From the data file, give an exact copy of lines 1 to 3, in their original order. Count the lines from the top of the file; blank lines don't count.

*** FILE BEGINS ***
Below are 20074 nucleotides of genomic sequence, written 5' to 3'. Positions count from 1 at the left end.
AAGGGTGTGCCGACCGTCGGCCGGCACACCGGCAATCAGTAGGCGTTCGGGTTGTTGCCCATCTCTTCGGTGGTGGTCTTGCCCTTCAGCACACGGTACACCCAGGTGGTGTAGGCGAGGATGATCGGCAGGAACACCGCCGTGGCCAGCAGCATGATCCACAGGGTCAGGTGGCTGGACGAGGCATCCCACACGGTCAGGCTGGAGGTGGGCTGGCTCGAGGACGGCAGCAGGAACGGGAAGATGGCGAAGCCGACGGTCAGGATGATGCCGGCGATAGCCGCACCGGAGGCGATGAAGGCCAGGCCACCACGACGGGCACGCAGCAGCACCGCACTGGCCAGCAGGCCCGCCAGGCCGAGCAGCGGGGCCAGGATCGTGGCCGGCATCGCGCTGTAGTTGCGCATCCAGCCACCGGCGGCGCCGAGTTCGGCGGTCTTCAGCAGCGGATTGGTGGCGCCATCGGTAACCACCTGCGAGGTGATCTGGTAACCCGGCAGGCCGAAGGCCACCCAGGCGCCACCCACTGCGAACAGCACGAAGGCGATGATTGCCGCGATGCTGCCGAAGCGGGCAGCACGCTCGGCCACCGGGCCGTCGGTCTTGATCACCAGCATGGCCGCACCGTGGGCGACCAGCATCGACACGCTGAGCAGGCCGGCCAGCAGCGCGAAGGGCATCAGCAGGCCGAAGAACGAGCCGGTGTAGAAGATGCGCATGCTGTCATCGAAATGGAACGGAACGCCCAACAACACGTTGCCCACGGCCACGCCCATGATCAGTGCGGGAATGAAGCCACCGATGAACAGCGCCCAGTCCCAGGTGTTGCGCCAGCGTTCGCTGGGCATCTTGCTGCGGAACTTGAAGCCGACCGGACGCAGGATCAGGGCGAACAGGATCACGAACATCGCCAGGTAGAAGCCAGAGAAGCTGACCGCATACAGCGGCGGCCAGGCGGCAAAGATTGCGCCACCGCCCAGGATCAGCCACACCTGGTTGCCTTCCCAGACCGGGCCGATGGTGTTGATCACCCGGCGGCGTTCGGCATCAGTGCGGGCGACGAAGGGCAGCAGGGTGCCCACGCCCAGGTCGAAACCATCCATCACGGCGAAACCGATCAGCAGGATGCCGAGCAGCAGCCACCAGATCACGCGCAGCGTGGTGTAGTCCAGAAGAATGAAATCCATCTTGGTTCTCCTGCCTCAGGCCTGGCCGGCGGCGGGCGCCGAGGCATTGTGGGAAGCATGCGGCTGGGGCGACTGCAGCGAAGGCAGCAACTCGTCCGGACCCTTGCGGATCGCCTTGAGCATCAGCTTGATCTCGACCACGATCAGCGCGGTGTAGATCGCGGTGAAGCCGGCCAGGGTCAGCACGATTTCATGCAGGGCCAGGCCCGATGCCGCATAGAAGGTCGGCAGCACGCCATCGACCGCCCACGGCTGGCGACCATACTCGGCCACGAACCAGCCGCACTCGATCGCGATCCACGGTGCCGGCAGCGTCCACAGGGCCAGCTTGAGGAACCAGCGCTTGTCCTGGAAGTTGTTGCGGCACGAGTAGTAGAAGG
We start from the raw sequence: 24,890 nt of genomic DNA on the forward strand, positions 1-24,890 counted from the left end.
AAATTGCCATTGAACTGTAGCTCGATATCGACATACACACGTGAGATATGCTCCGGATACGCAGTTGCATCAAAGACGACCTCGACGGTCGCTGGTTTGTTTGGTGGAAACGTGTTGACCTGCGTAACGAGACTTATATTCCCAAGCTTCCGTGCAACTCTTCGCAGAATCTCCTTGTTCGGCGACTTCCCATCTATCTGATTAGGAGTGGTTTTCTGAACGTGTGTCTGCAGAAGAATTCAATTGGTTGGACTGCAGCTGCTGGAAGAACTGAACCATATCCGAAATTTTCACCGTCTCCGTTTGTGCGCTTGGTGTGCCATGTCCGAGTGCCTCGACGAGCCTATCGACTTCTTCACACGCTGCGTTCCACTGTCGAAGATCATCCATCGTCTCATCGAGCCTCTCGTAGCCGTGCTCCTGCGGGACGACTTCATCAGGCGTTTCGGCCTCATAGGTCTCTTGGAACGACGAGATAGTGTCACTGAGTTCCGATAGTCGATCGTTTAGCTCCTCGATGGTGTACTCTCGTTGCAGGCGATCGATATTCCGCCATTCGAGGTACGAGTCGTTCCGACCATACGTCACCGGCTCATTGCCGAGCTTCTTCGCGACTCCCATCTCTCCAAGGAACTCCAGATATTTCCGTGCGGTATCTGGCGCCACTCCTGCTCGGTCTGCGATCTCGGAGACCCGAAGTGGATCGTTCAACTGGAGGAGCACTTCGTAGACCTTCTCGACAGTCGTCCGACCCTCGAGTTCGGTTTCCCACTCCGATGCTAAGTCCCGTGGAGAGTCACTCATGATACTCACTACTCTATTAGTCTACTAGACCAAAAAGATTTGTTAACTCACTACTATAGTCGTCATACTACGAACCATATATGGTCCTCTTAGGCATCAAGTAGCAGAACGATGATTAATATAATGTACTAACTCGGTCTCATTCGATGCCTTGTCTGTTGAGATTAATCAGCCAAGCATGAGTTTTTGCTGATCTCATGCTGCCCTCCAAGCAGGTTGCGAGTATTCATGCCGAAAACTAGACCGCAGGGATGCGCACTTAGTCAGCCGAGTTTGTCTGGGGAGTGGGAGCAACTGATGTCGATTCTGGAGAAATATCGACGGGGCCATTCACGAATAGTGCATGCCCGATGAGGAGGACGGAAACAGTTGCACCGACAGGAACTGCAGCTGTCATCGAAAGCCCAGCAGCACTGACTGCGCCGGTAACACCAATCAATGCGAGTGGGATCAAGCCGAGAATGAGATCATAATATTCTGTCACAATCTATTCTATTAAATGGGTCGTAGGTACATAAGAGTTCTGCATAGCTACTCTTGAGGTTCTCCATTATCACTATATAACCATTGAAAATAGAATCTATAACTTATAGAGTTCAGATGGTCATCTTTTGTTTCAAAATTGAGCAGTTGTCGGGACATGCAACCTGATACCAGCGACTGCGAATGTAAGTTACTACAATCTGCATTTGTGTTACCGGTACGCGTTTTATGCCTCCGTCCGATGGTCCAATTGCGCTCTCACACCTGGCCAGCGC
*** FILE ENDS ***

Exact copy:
Below are 20074 nucleotides of genomic sequence, written 5' to 3'. Positions count from 1 at the left end.
AAGGGTGTGCCGACCGTCGGCCGGCACACCGGCAATCAGTAGGCGTTCGGGTTGTTGCCCATCTCTTCGGTGGTGGTCTTGCCCTTCAGCACACGGTACACCCAGGTGGTGTAGGCGAGGATGATCGGCAGGAACACCGCCGTGGCCAGCAGCATGATCCACAGGGTCAGGTGGCTGGACGAGGCATCCCACACGGTCAGGCTGGAGGTGGGCTGGCTCGAGGACGGCAGCAGGAACGGGAAGATGGCGAAGCCGACGGTCAGGATGATGCCGGCGATAGCCGCACCGGAGGCGATGAAGGCCAGGCCACCACGACGGGCACGCAGCAGCACCGCACTGGCCAGCAGGCCCGCCAGGCCGAGCAGCGGGGCCAGGATCGTGGCCGGCATCGCGCTGTAGTTGCGCATCCAGCCACCGGCGGCGCCGAGTTCGGCGGTCTTCAGCAGCGGATTGGTGGCGCCATCGGTAACCACCTGCGAGGTGATCTGGTAACCCGGCAGGCCGAAGGCCACCCAGGCGCCACCCACTGCGAACAGCACGAAGGCGATGATTGCCGCGATGCTGCCGAAGCGGGCAGCACGCTCGGCCACCGGGCCGTCGGTCTTGATCACCAGCATGGCCGCACCGTGGGCGACCAGCATCGACACGCTGAGCAGGCCGGCCAGCAGCGCGAAGGGCATCAGCAGGCCGAAGAACGAGCCGGTGTAGAAGATGCGCATGCTGTCATCGAAATGGAACGGAACGCCCAACAACACGTTGCCCACGGCCACGCCCATGATCAGTGCGGGAATGAAGCCACCGATGAACAGCGCCCAGTCCCAGGTGTTGCGCCAGCGTTCGCTGGGCATCTTGCTGCGGAACTTGAAGCCGACCGGACGCAGGATCAGGGCGAACAGGATCACGAACATCGCCAGGTAGAAGCCAGAGAAGCTGACCGCATACAGCGGCGGCCAGGCGGCAAAGATTGCGCCACCGCCCAGGATCAGCCACACCTGGTTGCCTTCCCAGACCGGGCCGATGGTGTTGATCACCCGGCGGCGTTCGGCATCAGTGCGGGCGACGAAGGGCAGCAGGGTGCCCACGCCCAGGTCGAAACCATCCATCACGGCGAAACCGATCAGCAGGATGCCGAGCAGCAGCCACCAGATCACGCGCAGCGTGGTGTAGTCCAGAAGAATGAAATCCATCTTGGTTCTCCTGCCTCAGGCCTGGCCGGCGGCGGGCGCCGAGGCATTGTGGGAAGCATGCGGCTGGGGCGACTGCAGCGAAGGCAGCAACTCGTCCGGACCCTTGCGGATCGCCTTGAGCATCAGCTTGATCTCGACCACGATCAGCGCGGTGTAGATCGCGGTGAAGCCGGCCAGGGTCAGCACGATTTCATGCAGGGCCAGGCCCGATGCCGCATAGAAGGTCGGCAGCACGCCATCGACCGCCCACGGCTGGCGACCATACTCGGCCACGAACCAGCCGCACTCGATCGCGATCCACGGTGCCGGCAGCGTCCACAGGGCCAGCTTGAGGAACCAGCGCTTGTCCTGGAAGTTGTTGCGGCACGAGTAGTAGAAGG
We start from the raw sequence: 24,890 nt of genomic DNA on the forward strand, positions 1-24,890 counted from the left end.